Sometimes people think TCS has changed, but it's actually they who have changed. I've seen people drastically change their political stances, even become extremists. If you believe in unpopular opinions you have to take responsibility for that. It's not everyone else's fault we don't see things your way, and you can't expect everyone to instantly understand or agree with you.

I think the toxicity of the political environment in general is more of a problem than anything we are doing here. People go into any political conversation pre-loaded with expectations and are ready to be defensive before anything has been said. As others have pointed out being conditioned to expect hostility can be a problem on the internet in general but it is a problem in general right now.

I have never been a person who shies away from discussion or debate. In the Cracked comments I would intentionally get into vicious flame wars out of sheer boredom. Yet now I wish I was a lot MORE bored than I am. I am so tired of what politics is like now. Every time I post an opinion I preemptively wince at what I anticipate the response will be.

On a more positive note: I have been on a lot of internet communities. Overall I actually think we are doing quite well. Every other community I've been a part of would have devolved into a cliquish monstrosity by this point in it's history. TCS has always been open minded and supportive and it has remained that way. So while I think it's very much worth discussing what has changed for the worse, I think we need to remember where we have succeeded also.
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Re: Political discourse on The Comment Section

Postby cmsellers » Tue Aug 22, 2017 10:47 pm

I've become more comfortable calling myself libertarian since the election. Yes, I have a lot of problems with stereotypical libertarians, not least their weird sympathy many of them have to authoritarians ranging from the alt-right to Pinochet (though I had plenty of issues with them before this). But with the alt-right on the rise and leftists reacting to it by saying "we shouldn't give rights to people who want to take them away from us" (something that has been a sentiment on right among "law and order" types for a long time, I'll note), I feel like I need to emphasize the importance I place on individual liberty.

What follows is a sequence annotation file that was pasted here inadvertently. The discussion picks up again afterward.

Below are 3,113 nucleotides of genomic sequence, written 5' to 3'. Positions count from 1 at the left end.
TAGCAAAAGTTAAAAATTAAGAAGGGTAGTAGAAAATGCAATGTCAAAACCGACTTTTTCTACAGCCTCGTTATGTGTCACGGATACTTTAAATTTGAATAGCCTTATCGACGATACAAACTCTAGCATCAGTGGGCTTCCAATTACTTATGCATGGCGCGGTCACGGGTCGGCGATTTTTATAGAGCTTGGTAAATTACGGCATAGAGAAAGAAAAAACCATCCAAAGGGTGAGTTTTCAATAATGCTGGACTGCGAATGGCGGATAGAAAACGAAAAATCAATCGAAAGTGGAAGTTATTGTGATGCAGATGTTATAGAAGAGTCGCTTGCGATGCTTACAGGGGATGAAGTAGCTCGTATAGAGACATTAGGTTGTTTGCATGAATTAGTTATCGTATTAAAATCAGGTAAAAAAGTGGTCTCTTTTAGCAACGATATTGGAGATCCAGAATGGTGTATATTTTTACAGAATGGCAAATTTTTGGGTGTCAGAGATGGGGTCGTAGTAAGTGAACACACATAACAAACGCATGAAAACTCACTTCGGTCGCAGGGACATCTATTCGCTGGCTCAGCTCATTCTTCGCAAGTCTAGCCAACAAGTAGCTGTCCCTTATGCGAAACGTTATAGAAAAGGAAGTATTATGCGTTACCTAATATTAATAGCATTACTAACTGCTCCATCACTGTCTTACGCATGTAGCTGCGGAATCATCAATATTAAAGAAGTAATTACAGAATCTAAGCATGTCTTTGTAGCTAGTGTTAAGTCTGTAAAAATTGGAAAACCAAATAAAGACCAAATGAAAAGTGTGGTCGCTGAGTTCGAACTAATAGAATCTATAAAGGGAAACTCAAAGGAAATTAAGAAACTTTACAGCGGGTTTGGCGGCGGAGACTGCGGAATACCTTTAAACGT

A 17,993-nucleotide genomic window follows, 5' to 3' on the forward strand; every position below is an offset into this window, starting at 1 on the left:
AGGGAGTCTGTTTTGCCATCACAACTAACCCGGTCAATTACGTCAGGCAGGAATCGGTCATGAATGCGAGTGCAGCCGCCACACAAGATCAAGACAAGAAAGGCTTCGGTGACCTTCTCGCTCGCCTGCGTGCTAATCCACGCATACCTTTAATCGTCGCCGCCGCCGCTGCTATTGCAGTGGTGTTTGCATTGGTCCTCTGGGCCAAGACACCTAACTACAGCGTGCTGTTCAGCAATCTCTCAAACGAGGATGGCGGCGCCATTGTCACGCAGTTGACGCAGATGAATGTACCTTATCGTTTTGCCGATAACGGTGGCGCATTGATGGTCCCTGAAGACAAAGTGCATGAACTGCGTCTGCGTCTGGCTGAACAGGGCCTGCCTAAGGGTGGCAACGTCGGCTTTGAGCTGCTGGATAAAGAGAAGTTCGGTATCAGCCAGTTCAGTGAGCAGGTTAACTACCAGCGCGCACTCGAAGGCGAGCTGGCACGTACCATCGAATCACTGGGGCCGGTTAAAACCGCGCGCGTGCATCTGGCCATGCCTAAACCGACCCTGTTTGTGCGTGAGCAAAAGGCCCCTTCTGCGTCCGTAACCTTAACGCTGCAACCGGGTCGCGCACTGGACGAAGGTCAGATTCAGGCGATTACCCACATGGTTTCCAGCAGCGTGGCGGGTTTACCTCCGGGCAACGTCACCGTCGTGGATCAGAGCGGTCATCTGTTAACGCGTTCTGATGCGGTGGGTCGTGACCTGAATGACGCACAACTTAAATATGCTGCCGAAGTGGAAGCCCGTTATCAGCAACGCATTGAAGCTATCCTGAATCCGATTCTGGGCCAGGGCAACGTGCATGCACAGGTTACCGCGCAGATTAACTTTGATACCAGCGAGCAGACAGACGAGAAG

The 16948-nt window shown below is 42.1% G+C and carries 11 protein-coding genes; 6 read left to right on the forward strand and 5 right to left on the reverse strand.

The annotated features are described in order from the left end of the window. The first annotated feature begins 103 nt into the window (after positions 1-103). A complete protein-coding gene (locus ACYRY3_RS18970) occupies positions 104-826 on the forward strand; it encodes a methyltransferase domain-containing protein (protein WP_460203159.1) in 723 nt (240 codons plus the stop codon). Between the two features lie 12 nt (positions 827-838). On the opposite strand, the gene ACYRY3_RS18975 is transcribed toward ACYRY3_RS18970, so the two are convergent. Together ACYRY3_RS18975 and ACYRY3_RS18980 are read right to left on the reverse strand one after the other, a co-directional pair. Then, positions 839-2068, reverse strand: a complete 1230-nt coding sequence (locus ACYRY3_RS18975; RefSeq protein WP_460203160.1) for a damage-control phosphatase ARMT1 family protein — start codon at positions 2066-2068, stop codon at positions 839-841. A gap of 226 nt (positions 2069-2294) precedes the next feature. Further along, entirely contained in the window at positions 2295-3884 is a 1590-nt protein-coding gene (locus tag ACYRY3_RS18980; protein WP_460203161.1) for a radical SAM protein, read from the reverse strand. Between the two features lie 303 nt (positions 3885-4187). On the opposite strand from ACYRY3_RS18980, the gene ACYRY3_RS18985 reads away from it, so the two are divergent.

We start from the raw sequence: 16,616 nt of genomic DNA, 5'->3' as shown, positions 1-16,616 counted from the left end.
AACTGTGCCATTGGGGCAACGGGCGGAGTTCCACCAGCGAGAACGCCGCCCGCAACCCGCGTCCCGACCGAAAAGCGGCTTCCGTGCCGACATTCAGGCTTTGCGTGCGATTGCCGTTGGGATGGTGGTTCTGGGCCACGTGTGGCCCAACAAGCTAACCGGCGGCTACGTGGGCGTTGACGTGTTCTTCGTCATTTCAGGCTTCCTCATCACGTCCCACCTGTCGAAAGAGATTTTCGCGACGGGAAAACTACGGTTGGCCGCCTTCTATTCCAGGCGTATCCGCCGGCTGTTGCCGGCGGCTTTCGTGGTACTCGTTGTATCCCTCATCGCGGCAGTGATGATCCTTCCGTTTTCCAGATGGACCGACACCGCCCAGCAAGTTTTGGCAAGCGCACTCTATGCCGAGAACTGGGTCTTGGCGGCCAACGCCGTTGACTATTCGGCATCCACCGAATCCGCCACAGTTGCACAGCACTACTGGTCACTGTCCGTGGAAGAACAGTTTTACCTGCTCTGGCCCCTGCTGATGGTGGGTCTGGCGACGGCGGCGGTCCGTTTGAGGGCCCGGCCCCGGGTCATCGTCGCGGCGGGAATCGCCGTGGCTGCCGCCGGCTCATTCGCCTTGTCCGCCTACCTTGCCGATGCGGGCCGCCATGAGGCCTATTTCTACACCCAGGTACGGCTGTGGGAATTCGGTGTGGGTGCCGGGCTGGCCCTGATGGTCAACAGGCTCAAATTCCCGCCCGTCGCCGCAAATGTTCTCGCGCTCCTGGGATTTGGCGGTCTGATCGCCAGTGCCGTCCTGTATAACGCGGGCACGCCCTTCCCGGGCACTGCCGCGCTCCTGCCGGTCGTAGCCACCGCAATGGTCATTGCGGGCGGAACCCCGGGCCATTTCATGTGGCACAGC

But yes, you're absolutely right that TCS has resisted devolving into the sort of cliquish cesspool that is PWOT. I think being a direct reaction to the anti-commentator sentiment on PWOT may play a part in that: TCS's founder pool is composed of people who cannot stand that sort of environment. However this also means that people are hypersensitive to anything that looks like PWOT to us, which is amplified in today's toxic political climate.
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Re: Political discourse on The Comment Section

Postby gisambards » Wed Aug 23, 2017 1:33 am

Something about this site that I think actually will make us much more understanding of conservatives than other similar majority liberal sites is that the majority of people here, both liberal and conservative, are either pretty moderate or have a range of beliefs that defy the spectrum, and in the increasing polarisation of politics I think it's people like that on both sides who are more likely to be attacked than anyone. I don't think it's only the conservative users here who have felt alienated by politics IRL or elsewhere online. I know many people here are liberals (or at least more liberal than not) in quite conservative areas, for example, and that must result in a bit of hostility. Similarly, some people will be moderate liberals but mostly know very left-wing people.

I'm in that boat, being mostly very liberal on social issues but having centrist economic views (which does matter a bit more in Europe, where socialism's a much bigger thing) and some opinions that are considered right-wing in a British context (supporting Israel, supporting British ownership of Gibraltar and the Falklands, having respect for Margaret Thatcher, etc.), and so IRL I've been accused of being an SJW by a few people but far more often a war-loving, poor-hating fascist by others (and this has gotten worse lately - a year or two ago, the response to expressing anti-socialist views from most socialists I know would have just been to imply I just don't know enough about the world and ignore me, but now they act like I'm a monster). I've not only lost friends for expressing moderate views, but in one case even made an enemy (a friend of my father's who seeks me out if we're both at a party to have a go at me for being, he feels, a racist homophobe who wants to kill the poor [which is what he thinks of everyone who doesn't vote for Labour, only he singles me out for reasons relating to my next point]). I think, as the polarisation increases and because I think things are even worse in the US right now, most people here who are open about their politics will be in a similar situation.